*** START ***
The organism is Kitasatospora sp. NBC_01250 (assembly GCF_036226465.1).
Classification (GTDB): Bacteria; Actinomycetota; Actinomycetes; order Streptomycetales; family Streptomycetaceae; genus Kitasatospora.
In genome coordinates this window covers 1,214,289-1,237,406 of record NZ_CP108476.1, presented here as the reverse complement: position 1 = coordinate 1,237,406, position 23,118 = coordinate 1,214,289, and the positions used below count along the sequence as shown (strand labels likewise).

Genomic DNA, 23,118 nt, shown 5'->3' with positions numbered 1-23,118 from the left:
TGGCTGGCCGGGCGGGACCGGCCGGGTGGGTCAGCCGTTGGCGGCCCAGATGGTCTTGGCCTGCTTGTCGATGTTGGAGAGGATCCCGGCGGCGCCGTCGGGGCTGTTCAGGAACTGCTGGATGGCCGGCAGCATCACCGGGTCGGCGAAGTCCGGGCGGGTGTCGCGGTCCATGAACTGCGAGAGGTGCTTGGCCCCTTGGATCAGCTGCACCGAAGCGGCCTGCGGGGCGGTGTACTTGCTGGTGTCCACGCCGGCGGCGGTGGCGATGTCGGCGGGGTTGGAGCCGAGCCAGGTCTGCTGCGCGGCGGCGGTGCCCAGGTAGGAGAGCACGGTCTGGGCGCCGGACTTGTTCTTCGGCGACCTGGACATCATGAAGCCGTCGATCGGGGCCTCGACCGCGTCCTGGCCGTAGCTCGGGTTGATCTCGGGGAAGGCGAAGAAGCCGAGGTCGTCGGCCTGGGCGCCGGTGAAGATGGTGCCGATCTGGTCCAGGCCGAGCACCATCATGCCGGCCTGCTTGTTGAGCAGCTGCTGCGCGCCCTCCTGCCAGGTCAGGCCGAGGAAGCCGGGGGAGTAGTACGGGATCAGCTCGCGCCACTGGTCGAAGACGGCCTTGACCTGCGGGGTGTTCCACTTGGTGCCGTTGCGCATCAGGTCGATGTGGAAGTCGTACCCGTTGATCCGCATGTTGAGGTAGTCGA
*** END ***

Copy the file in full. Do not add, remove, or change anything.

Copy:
The organism is Kitasatospora sp. NBC_01250 (assembly GCF_036226465.1).
Classification (GTDB): Bacteria; Actinomycetota; Actinomycetes; order Streptomycetales; family Streptomycetaceae; genus Kitasatospora.
In genome coordinates this window covers 1,214,289-1,237,406 of record NZ_CP108476.1, presented here as the reverse complement: position 1 = coordinate 1,237,406, position 23,118 = coordinate 1,214,289, and the positions used below count along the sequence as shown (strand labels likewise).

Genomic DNA, 23,118 nt, shown 5'->3' with positions numbered 1-23,118 from the left:
TGGCTGGCCGGGCGGGACCGGCCGGGTGGGTCAGCCGTTGGCGGCCCAGATGGTCTTGGCCTGCTTGTCGATGTTGGAGAGGATCCCGGCGGCGCCGTCGGGGCTGTTCAGGAACTGCTGGATGGCCGGCAGCATCACCGGGTCGGCGAAGTCCGGGCGGGTGTCGCGGTCCATGAACTGCGAGAGGTGCTTGGCCCCTTGGATCAGCTGCACCGAAGCGGCCTGCGGGGCGGTGTACTTGCTGGTGTCCACGCCGGCGGCGGTGGCGATGTCGGCGGGGTTGGAGCCGAGCCAGGTCTGCTGCGCGGCGGCGGTGCCCAGGTAGGAGAGCACGGTCTGGGCGCCGGACTTGTTCTTCGGCGACCTGGACATCATGAAGCCGTCGATCGGGGCCTCGACCGCGTCCTGGCCGTAGCTCGGGTTGATCTCGGGGAAGGCGAAGAAGCCGAGGTCGTCGGCCTGGGCGCCGGTGAAGATGGTGCCGATCTGGTCCAGGCCGAGCACCATCATGCCGGCCTGCTTGTTGAGCAGCTGCTGCGCGCCCTCCTGCCAGGTCAGGCCGAGGAAGCCGGGGGAGTAGTACGGGATCAGCTCGCGCCACTGGTCGAAGACGGCCTTGACCTGCGGGGTGTTCCACTTGGTGCCGTTGCGCATCAGGTCGATGTGGAAGTCGTACCCGTTGATCCGCATGTTGAGGTAGTCGA